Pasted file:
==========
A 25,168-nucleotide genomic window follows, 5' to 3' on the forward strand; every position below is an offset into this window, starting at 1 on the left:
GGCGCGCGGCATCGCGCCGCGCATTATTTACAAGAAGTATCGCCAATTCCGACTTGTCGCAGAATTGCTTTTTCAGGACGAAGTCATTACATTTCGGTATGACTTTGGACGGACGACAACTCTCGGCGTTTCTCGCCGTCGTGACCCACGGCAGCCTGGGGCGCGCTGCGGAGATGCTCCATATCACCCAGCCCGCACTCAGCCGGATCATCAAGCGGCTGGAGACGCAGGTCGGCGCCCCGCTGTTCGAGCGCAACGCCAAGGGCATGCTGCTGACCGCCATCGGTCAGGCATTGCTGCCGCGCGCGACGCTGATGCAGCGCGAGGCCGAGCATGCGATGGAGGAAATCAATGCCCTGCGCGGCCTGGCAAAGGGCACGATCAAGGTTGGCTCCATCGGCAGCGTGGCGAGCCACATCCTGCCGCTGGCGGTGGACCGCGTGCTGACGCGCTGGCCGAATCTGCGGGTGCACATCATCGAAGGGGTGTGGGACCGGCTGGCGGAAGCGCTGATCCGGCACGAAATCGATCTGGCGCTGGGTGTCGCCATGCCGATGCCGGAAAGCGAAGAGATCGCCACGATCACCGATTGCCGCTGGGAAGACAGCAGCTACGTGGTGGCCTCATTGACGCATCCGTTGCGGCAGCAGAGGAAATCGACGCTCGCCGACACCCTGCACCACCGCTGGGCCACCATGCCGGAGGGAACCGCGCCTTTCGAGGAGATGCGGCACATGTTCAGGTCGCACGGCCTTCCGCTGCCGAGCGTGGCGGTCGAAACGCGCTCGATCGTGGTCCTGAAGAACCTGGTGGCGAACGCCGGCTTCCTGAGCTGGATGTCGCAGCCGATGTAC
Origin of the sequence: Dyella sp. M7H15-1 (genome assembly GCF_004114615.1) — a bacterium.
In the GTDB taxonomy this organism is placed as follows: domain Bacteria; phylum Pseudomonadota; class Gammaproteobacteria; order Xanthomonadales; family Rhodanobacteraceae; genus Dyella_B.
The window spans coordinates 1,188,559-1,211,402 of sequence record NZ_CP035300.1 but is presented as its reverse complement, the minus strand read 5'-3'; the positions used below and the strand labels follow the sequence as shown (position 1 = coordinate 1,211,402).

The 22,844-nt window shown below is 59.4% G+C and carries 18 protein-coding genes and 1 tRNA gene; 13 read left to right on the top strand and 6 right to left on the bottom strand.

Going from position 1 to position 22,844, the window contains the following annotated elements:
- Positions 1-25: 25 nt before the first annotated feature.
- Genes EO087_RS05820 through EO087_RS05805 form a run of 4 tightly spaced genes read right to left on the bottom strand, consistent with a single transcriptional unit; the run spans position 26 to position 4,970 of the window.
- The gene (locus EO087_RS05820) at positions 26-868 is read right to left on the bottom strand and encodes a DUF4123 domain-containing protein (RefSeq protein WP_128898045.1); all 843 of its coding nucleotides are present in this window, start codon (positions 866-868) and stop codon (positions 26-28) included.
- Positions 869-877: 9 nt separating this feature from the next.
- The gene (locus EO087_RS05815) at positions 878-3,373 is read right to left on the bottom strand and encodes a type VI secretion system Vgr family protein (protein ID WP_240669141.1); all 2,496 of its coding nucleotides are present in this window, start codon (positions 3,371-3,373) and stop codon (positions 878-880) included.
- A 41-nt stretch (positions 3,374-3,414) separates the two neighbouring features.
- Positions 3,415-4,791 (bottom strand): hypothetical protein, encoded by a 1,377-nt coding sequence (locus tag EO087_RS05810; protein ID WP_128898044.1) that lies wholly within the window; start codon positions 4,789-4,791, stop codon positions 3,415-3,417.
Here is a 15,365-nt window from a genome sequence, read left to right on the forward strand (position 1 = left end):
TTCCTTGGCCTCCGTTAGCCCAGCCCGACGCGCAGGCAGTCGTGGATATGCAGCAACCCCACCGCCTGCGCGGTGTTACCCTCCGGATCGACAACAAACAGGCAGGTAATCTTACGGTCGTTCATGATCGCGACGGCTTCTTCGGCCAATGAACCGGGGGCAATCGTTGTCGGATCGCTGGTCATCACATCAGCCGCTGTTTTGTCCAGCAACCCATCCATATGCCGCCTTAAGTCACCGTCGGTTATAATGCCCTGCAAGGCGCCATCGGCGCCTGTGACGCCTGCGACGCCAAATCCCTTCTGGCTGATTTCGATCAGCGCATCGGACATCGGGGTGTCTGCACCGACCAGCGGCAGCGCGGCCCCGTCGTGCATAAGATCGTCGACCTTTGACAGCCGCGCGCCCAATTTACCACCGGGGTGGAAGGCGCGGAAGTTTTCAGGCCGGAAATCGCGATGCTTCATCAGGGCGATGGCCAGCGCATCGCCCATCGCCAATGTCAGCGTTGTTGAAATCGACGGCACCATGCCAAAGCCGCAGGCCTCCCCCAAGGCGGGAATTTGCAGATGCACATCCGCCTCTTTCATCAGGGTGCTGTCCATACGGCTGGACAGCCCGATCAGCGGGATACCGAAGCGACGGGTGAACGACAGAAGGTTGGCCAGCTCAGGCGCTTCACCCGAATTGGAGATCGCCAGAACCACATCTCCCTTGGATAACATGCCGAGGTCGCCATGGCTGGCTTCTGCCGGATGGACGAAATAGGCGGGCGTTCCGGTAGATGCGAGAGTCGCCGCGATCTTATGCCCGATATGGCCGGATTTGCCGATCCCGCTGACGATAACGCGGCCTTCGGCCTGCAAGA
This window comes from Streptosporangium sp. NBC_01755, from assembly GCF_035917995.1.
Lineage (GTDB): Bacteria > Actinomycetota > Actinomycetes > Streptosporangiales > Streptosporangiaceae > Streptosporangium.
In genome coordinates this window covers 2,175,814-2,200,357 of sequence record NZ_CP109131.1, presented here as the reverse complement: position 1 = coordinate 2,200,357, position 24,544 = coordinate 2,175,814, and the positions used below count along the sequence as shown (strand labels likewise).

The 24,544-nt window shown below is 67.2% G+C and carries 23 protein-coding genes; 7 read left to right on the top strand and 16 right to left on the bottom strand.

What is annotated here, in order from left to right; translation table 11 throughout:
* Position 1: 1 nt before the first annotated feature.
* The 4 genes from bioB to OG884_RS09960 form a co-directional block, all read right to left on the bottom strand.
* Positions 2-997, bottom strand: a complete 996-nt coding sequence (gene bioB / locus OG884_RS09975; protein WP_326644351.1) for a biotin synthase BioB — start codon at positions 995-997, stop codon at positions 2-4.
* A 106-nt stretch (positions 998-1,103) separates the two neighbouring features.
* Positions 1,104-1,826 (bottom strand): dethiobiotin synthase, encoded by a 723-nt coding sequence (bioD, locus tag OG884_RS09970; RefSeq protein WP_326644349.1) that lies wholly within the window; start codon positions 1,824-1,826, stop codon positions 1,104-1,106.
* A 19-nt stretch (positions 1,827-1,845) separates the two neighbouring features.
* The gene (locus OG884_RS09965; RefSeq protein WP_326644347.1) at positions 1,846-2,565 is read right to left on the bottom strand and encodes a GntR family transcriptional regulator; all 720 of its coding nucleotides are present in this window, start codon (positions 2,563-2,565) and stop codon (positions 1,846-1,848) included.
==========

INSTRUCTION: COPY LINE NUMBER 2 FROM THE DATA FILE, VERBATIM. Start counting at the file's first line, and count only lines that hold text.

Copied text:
GGCGCGCGGCATCGCGCCGCGCATTATTTACAAGAAGTATCGCCAATTCCGACTTGTCGCAGAATTGCTTTTTCAGGACGAAGTCATTACATTTCGGTATGACTTTGGACGGACGACAACTCTCGGCGTTTCTCGCCGTCGTGACCCACGGCAGCCTGGGGCGCGCTGCGGAGATGCTCCATATCACCCAGCCCGCACTCAGCCGGATCATCAAGCGGCTGGAGACGCAGGTCGGCGCCCCGCTGTTCGAGCGCAACGCCAAGGGCATGCTGCTGACCGCCATCGGTCAGGCATTGCTGCCGCGCGCGACGCTGATGCAGCGCGAGGCCGAGCATGCGATGGAGGAAATCAATGCCCTGCGCGGCCTGGCAAAGGGCACGATCAAGGTTGGCTCCATCGGCAGCGTGGCGAGCCACATCCTGCCGCTGGCGGTGGACCGCGTGCTGACGCGCTGGCCGAATCTGCGGGTGCACATCATCGAAGGGGTGTGGGACCGGCTGGCGGAAGCGCTGATCCGGCACGAAATCGATCTGGCGCTGGGTGTCGCCATGCCGATGCCGGAAAGCGAAGAGATCGCCACGATCACCGATTGCCGCTGGGAAGACAGCAGCTACGTGGTGGCCTCATTGACGCATCCGTTGCGGCAGCAGAGGAAATCGACGCTCGCCGACACCCTGCACCACCGCTGGGCCACCATGCCGGAGGGAACCGCGCCTTTCGAGGAGATGCGGCACATGTTCAGGTCGCACGGCCTTCCGCTGCCGAGCGTGGCGGTCGAAACGCGCTCGATCGTGGTCCTGAAGAACCTGGTGGCGAACGCCGGCTTCCTGAGCTGGATGTCGCAGCCGATGTAC